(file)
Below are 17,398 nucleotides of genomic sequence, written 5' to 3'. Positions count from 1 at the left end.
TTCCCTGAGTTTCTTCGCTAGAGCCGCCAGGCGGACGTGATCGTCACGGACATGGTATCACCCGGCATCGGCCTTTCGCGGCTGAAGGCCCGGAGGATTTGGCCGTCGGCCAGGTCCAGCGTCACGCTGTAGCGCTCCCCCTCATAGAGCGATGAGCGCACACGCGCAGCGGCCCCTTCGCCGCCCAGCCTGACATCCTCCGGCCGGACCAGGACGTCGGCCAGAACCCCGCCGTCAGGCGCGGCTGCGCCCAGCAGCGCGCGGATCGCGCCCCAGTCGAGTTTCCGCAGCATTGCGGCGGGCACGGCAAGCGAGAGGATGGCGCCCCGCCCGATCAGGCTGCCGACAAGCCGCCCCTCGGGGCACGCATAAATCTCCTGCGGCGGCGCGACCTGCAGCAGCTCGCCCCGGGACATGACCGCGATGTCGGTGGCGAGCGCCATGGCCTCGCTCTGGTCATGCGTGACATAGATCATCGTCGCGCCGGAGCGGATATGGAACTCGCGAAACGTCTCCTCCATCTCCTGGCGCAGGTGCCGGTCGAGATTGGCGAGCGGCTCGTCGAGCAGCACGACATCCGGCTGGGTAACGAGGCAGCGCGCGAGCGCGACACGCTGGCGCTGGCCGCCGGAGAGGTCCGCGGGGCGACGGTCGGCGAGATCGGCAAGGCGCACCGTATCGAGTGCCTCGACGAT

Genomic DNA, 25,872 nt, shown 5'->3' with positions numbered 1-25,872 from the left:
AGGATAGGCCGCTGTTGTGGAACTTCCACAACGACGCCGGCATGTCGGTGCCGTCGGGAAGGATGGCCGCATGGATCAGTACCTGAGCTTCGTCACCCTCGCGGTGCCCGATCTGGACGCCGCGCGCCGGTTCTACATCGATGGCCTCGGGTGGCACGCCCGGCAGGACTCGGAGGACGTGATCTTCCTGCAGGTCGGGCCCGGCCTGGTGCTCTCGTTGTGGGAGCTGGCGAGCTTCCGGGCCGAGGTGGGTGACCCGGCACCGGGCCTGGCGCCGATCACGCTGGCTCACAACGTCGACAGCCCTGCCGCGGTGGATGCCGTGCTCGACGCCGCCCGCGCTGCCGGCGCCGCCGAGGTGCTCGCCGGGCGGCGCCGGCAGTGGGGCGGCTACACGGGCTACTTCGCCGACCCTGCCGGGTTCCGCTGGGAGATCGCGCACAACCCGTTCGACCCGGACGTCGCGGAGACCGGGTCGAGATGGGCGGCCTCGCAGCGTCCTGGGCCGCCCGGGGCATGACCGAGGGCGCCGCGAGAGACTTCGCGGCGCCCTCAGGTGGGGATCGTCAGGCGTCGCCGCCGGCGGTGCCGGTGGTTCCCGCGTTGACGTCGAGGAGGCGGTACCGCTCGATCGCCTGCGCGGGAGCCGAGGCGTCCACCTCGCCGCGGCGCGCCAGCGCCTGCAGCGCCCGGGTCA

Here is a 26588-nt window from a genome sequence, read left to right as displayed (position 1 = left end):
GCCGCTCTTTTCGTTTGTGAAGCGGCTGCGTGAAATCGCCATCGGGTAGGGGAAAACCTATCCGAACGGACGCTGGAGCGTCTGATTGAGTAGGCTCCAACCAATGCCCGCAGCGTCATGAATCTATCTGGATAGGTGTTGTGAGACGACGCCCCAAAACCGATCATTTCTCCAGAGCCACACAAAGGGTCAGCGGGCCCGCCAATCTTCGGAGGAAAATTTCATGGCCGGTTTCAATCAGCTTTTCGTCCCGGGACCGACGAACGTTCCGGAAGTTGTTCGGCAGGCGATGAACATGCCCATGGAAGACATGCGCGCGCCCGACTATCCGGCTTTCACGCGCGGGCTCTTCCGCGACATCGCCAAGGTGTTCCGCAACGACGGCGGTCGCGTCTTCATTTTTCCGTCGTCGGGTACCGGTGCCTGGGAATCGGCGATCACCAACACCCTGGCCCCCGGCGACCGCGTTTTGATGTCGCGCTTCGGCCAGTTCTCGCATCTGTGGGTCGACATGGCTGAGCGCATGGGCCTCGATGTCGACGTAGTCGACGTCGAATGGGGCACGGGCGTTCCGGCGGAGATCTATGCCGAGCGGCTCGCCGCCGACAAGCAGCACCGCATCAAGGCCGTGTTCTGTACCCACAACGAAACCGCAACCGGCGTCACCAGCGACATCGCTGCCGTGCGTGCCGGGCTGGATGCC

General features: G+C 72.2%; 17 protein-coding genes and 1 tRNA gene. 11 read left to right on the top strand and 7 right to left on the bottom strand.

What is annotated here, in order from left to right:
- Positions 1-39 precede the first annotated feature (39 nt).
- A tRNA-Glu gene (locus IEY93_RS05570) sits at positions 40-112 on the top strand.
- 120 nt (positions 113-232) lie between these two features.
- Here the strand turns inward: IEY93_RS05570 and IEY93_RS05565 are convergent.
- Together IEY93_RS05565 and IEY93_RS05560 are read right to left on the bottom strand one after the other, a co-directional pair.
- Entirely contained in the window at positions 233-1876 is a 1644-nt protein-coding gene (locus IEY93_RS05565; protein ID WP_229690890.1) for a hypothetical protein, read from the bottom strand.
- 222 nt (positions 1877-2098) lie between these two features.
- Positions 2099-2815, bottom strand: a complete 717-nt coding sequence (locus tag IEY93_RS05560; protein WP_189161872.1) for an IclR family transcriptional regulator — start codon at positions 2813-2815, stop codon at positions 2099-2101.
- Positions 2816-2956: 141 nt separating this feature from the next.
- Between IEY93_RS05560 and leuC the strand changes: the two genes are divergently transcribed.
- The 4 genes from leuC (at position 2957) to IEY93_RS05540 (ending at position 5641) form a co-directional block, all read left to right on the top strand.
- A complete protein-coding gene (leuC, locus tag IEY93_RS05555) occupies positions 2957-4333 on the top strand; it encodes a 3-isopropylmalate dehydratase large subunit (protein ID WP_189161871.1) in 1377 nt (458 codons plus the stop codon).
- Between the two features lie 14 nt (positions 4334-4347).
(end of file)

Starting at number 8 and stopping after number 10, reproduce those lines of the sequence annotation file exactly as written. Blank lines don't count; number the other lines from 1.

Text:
What is annotated here, in order from left to right:
- Positions 1-39 precede the first annotated feature (39 nt).
- A tRNA-Glu gene (locus IEY93_RS05570) sits at positions 40-112 on the top strand.